Widow of slain lawyer says he was loving man

Criminal lawyer Noorudien Hassan was shot six times outside his house in Burwood Street, Crawford.

The widow of slain Cape Town attorney Noorudien Hassan has described how her world was shattered when her greatest fear – that her husband would be murdered – became a reality this week.

“I hope he never felt any pain when it happened to him,” Mehraaj Hassan said.

Masked gunmen in a white bakkie shot Mr Hassan, an attorney who was well-known in criminal law circles, outside his Burwood Road house in Crawford on Monday evening, November 7.

Breaking her silence on Thursday, Ms Hassan spoke of the events that led up to her husband’s death.

It was late on Monday when her husband went to Crawford to turn on the lights and feed the fish. He, his wife and children didn’t live there.

They had moved to Lansdowne to one of the oldest houses in the area, where generations of the Hassan family have been living and operating a business since the 1940s.

Ms Hassan said it was part of her husband’s evening routine to switch on the lights in Crawford.

On Monday his childhood friend, a police reservist, had visited him and offered to drive him to Crawford.

“Noorudien still cracked a joke as he left,” she said.

Little did she know it would be the last time she would hear his voice.

Mr Hassan and his friend had taken longer than usual because they had become carried away with their conversation and she had decided to go to bed instead of waiting for them to return.

It was about 10pm when Mr Hassan and his friend locked up in Crawford and, as they got into the friend’s vehicle, a white bakkie pulled up.

Gunmen, with black-and-white checked scarves over their faces, had got out and opened fire, she said.

With Mr Hassan still alive in the car, the friend drove to the Lansdowne Police Station to report the incident before racing off to Kingsbury Hospital.

He contacted Mr Hassan’s brother to tell him what had happened.

Ms Hassan said she must have been asleep for between 30 and 60 minutes when her mother-in-law woke her to say that her husband had been shot.

“I panicked but I still hoped that he would survive,”she said.

She had hurried to the hospital but, about five minutes after she arrived, doctors had told her that her husband’s heart could not cope with the extent of his injuries and that he had died.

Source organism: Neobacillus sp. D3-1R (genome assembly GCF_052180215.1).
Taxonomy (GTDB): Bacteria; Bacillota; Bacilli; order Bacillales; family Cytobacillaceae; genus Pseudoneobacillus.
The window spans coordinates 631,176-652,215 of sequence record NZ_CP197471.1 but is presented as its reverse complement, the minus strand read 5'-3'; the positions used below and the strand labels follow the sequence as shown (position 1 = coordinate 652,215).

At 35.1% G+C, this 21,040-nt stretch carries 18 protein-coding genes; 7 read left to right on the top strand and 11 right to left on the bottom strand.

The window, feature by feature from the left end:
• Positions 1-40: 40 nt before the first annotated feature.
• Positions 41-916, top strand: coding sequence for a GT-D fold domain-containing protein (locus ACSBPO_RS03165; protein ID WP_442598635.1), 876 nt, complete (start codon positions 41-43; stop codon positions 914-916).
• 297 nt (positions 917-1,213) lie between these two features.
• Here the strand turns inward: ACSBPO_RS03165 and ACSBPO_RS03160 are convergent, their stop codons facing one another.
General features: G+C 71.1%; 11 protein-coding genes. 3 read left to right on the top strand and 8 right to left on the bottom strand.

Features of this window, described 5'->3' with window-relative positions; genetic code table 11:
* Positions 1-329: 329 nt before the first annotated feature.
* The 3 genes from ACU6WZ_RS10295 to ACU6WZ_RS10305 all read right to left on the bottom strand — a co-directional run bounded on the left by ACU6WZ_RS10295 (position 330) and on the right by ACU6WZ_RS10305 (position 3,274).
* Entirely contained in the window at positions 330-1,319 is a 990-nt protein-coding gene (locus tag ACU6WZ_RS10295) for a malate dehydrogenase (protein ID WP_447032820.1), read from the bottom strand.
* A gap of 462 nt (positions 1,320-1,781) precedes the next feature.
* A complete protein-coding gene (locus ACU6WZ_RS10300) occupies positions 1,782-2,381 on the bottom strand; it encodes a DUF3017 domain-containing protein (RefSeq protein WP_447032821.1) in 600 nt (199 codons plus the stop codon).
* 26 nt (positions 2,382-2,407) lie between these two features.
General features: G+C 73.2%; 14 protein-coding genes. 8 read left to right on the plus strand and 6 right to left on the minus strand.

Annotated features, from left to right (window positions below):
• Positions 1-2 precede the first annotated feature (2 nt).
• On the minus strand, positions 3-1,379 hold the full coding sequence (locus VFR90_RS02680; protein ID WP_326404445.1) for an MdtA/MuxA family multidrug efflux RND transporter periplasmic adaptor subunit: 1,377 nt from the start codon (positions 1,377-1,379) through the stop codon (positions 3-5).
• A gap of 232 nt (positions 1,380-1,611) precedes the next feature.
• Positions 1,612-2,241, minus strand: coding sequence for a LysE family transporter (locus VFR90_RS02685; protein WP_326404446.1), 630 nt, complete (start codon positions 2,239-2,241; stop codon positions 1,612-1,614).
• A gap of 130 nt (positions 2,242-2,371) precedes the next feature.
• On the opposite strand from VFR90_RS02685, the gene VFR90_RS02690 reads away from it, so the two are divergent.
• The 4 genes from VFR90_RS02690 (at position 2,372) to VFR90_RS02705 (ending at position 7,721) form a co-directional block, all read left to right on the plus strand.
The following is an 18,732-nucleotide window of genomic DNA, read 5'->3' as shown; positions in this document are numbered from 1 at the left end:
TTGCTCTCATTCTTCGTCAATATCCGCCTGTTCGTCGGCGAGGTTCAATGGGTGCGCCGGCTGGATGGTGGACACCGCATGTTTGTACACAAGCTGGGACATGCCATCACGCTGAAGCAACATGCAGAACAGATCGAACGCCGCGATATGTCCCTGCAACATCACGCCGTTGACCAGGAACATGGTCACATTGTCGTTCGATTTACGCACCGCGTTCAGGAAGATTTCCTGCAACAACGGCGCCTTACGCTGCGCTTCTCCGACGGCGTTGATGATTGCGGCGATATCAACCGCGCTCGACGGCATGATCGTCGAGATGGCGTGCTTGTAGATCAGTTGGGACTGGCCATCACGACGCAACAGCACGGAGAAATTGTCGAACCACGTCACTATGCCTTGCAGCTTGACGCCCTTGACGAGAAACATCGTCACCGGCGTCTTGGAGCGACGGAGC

“I miss him a lot. I had a reason to smile. He was my pillar of strength. So I am so heartbroken,” she said.

The Hassan’s home in Lansdowne had been pipe-bombed in 2014.

Ms Hassan said she had always been aware that the nature of her husband’s work came with certain risks to his safety.

After the bombing, he had warned her to be vigilant wherever she went.

“We were fearful for a very long time,” she said. However, she had never thought she would have to go into the new year without her husband.

She described Mr Hassan as a playful and romantic husband, a doting father and a family man who was always dutiful to his parents and siblings.

The couple enjoyed date-night every Friday, while Saturdays were reserved for his family’s needs at the supermarket.

However, she also had to share him with many other people because he was known as a lawyer for the community and someone who offered advice to anyone who asked. “It was like a walk-in service here,” she said. Ms Hassan recalled how on Tuesday November 8, when he was laid to rest, mourners had found a woman sobbing at the graveyard.

The woman had explained that she was a caretaker at the cemetery in Constantia and that she was so distraught by Mr Hassan’s death because he had consistently delivered groceries to her each week.

The moment was so fitting for Ms Hassan because it was a representation of the man she had known and loved for the last decade.

“That is who Noorudien was,” she said. She, her sister-in-law Haseena Hassan and her husband’s cousin, Naseema Hassan, spoke about the many charitable causes he had become involved in.

He had helped to build a mosque in Philippi and provided orphans with basic needs, especially during Ramadaan.

When his sister told him about the number of children at Brooklyn Chest Hospital, he arranged a party for them to cheer them.

He had also held lavish carnival-type parties for his children which other children from the Lansdowne community were invited to attend.

Children of staff members at the family’s supermarket were also invited.

Ms Hassan said her husband’s death had left a gaping hole in the family home.

“Our children say it’s not the same without Daddy,” she said.

No one has been arrested in connection with the shooting. Police spokesperson Constable Noloyiso Rwexana said there were no further developments.- Weekend Argus